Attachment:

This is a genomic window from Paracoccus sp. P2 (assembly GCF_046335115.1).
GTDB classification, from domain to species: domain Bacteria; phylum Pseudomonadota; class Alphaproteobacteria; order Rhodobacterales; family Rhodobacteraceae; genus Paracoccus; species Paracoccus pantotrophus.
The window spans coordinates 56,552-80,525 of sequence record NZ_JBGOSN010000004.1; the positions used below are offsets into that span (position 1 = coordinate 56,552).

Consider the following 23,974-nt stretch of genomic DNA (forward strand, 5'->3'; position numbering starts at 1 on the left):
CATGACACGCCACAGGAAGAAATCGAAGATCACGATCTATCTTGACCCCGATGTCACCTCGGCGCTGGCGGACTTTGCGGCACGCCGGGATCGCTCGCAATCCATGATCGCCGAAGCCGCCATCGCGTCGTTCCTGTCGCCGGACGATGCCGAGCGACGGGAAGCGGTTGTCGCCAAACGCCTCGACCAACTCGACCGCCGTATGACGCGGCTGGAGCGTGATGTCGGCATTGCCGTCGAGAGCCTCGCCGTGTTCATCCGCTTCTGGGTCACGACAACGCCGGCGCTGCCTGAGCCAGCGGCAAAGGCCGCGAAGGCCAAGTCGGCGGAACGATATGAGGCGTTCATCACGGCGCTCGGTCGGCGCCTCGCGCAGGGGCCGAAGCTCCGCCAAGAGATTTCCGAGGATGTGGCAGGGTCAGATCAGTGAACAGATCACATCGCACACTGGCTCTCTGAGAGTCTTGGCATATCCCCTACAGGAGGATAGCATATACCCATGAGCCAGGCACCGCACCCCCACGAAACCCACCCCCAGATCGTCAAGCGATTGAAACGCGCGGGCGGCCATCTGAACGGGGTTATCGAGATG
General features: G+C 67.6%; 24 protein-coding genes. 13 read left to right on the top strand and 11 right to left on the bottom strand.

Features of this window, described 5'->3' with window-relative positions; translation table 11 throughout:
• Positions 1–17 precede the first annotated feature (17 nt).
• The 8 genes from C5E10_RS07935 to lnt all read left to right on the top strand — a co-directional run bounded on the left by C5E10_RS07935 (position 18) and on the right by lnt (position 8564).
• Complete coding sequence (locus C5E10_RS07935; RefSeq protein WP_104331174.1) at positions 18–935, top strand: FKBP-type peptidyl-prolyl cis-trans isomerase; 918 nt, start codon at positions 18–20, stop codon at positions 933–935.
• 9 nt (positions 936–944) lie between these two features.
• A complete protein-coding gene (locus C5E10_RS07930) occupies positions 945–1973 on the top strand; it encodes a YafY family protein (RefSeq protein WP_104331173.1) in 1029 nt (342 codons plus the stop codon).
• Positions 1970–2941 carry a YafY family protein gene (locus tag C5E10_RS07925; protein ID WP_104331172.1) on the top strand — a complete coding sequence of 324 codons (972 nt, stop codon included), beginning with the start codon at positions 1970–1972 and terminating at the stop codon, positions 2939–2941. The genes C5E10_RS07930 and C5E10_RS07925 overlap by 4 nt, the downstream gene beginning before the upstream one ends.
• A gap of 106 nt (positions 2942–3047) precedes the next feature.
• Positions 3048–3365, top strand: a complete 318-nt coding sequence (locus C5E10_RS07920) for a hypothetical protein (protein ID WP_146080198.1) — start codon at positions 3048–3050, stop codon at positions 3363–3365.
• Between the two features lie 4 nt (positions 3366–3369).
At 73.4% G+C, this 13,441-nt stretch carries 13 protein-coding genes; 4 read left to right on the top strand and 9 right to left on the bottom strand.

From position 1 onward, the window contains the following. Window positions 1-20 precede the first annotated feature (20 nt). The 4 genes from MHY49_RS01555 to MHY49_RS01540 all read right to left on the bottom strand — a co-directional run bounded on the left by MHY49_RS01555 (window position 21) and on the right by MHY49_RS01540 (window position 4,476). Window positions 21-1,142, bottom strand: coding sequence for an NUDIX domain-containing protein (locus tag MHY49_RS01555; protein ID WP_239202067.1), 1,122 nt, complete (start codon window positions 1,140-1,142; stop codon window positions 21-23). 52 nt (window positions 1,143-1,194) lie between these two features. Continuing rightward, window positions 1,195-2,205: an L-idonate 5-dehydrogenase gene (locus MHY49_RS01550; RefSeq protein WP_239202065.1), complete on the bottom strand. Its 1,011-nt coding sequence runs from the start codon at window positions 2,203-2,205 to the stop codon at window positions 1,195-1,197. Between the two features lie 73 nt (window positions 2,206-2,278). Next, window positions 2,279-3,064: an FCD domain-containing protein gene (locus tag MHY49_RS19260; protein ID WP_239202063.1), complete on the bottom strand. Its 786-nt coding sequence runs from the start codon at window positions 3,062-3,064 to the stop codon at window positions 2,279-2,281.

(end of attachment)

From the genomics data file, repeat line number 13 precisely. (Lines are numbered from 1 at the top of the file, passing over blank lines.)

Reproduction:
• Positions 1970–2941 carry a YafY family protein gene (locus tag C5E10_RS07925; protein ID WP_104331172.1) on the top strand — a complete coding sequence of 324 codons (972 nt, stop codon included), beginning with the start codon at positions 1970–1972 and terminating at the stop codon, positions 2939–2941. The genes C5E10_RS07930 and C5E10_RS07925 overlap by 4 nt, the downstream gene beginning before the upstream one ends.